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Lecture Series Slide SPC OU

We present a video lecture series on severe thunderstorm forecasting, a collaboration between the NOAA Storm Prediction Center, The University of Oklahoma, the NOAA National Severe Storms Laboratory, and the NOAA Warning Decision Training Division. This is based on a three-semester-hour graduate-level course offered at The University of Oklahoma about applications of meteorological theory to the forecasting of severe thunderstorms (Meteorology 5403/4403: Applications of Meteorological Theory to Severe-Thunderstorm Forecasting). This course is led by SPC forecasters Ariel Cohen and Richard Thompson, and University of Oklahoma faculty member Steven Cavallo. During each spring semester from 2015 to 2017, this course has provided an opportunity to bridge the academic and operational disciplines of meteorology, allowing students to learn from experienced forecasters who have performed research on a variety of topics. During spring 2017, many lectures comprising Meteorology 5403/4403 and other related lectures relevant to severe thunderstorm forecasting were recorded. YouTube links to these recordings and accompanying descriptions are provided below as an educational resource.

Credit for recording and editing these videos goes to Ben Holcomb and Shawn Riley of The University of Oklahoma. OU student Daniel Cornish reviewed and edited most closed captions, and substantial appreciation is extended to OU graduate student Andrew Moore who served as a teaching assistant for Meteorology 5403/4403 during spring semester 2017. Keli Pirtle, NOAA Communications public affairs specialist, and James Murnan, NOAA Weather Partners audio/visual production specialist, both contributed assistance in the preparation and outreach for this video series.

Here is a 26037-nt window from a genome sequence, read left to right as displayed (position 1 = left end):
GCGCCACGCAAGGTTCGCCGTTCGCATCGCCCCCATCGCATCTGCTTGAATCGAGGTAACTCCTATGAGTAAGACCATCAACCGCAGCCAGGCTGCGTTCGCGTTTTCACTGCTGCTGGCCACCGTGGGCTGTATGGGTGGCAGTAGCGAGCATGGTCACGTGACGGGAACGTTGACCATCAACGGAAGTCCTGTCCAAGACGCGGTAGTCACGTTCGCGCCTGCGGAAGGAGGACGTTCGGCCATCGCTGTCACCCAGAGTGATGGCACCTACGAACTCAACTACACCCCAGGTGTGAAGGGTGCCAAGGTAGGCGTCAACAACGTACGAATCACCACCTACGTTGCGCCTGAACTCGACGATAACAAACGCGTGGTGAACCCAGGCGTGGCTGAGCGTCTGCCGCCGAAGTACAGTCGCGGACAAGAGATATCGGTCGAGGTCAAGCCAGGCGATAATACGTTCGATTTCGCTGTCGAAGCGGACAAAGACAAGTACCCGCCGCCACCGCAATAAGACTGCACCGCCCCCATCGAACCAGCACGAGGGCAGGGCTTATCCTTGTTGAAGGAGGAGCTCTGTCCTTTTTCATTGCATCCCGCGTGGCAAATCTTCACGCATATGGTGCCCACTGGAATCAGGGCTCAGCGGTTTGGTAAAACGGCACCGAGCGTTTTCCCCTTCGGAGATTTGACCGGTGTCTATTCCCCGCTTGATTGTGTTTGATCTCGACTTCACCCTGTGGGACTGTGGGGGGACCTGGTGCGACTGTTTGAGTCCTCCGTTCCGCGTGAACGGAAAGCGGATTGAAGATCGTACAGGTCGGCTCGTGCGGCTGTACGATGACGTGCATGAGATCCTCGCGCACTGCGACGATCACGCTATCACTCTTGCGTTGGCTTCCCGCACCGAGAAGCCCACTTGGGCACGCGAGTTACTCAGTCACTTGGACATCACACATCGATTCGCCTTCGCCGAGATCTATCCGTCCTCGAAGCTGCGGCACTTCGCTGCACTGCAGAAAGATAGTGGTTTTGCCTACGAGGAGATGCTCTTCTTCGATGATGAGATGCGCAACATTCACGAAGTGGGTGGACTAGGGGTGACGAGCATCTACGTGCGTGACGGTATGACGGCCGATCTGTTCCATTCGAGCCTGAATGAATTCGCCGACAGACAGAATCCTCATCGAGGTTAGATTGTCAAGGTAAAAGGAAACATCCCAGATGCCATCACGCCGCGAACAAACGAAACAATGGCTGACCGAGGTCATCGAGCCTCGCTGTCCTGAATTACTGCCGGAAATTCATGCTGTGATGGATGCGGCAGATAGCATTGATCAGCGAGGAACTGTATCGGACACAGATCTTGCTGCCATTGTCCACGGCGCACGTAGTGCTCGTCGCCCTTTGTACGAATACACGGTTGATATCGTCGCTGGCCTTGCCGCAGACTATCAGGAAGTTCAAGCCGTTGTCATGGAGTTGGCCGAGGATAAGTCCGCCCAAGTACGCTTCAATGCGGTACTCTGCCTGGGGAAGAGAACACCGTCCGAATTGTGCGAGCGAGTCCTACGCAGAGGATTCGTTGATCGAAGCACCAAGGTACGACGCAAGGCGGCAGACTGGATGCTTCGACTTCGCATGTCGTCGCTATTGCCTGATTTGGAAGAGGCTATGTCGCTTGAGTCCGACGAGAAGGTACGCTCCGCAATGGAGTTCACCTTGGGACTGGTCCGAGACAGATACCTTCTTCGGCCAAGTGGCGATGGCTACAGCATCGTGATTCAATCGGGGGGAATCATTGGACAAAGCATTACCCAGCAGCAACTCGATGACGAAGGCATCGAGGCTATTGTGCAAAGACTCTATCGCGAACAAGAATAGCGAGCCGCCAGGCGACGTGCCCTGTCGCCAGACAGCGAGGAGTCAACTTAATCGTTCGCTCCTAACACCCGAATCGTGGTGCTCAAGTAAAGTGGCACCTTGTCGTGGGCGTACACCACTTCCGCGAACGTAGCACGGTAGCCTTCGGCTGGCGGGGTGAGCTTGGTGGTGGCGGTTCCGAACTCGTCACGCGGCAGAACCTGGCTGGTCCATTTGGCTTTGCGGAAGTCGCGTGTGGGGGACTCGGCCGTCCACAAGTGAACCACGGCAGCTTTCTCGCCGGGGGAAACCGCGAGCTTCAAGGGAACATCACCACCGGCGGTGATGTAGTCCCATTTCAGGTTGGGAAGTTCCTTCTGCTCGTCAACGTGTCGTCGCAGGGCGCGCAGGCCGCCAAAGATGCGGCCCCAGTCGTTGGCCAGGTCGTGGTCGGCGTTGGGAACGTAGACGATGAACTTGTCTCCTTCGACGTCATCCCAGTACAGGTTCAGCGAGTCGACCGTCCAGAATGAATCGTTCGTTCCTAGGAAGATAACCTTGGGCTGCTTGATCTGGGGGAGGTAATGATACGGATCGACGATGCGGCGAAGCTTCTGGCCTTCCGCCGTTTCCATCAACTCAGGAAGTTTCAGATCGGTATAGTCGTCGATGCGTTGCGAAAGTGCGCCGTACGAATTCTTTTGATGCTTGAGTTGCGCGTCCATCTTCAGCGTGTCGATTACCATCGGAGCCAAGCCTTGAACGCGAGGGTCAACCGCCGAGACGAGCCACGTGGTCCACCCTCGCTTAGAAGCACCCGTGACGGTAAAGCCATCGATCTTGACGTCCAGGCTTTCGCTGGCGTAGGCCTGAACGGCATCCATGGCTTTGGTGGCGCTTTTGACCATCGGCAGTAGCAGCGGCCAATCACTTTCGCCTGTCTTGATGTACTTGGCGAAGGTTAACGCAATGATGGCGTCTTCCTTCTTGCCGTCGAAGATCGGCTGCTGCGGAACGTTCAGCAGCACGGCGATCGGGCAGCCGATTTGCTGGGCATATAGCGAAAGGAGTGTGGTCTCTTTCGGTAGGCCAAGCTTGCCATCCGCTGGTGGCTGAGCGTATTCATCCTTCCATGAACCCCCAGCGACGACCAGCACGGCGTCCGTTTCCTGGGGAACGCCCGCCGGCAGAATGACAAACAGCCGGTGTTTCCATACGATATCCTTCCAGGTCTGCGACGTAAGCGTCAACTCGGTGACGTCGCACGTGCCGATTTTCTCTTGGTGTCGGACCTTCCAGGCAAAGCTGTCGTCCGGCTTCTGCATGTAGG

All videos are closed captioned.
Additional videos will be available by July 2017.

Quick Links to Sections:

  • Severe Thunderstorm Ingredients
  • Homework Review
  • Mesoscale Convective System Motion
  • Dual-Pol Radar Application
  • Perturbation Pressure
  • Supercells and Tornadoes
  • Forecasting Fire Weather
  • Severe Thunderstorm Ingredients (Top)

    Video Name: Severe Thunderstorm Ingredients
    Lecturer: Ariel Cohen
    Description: Cohen discusses the main ingredients for organized severe thunderstorms, including moisture, rising air, instability, and vertical wind shear.
    YouTube Link: https://youtu.be/MStOxD_TQ_Y

    Video Name: Lapse Rate Tendency Equation
    Lecturer: Ariel Cohen
    Description: Cohen presents the derivation of the lapse rate tendency equation using the principle of conservation of mass, and then discusses the physical meaning of each term in the lapse rate tendency equation.
    YouTube Link: https://youtu.be/2iNtFJ3neIQ

    Video Name: Conservation of Mass
    Lecturer: Ariel Cohen
    Description: Cohen shows the mathematical relationship between changes in pressure and divergence using the conservation of mass.
    YouTube Link: https://youtu.be/AgPLFR1D6KY

    Video Name: Moisture and the Return Flow Cycle
    Lecturer: Rich Thompson
    Description: Thompson discusses air mass modification and the return flow cycle and how it applies to forecasting severe thunderstorms.
    YouTube Link: https://youtu.be/d9wKfyb7cbo

    Video Name: Effects of Inland Mixing on Moisture
    Lecturer: Rich Thompson
    Description: Thompson discusses the effects underlying land conditions have on inland moisture return.
    YouTube Link: https://youtu.be/FDfD60jl9fQ

    Video Name: Effects of Evapotranspiration
    Lecturer: Rich Thompson
    Description: Thompson discusses the effects of evapotranspiration on low-level moisture.
    YouTube Link: https://youtu.be/FJGDnJ1o_3Y

    Video Name: Source and Evolution of Lapse Rates
    Lecturer: Rich Thompson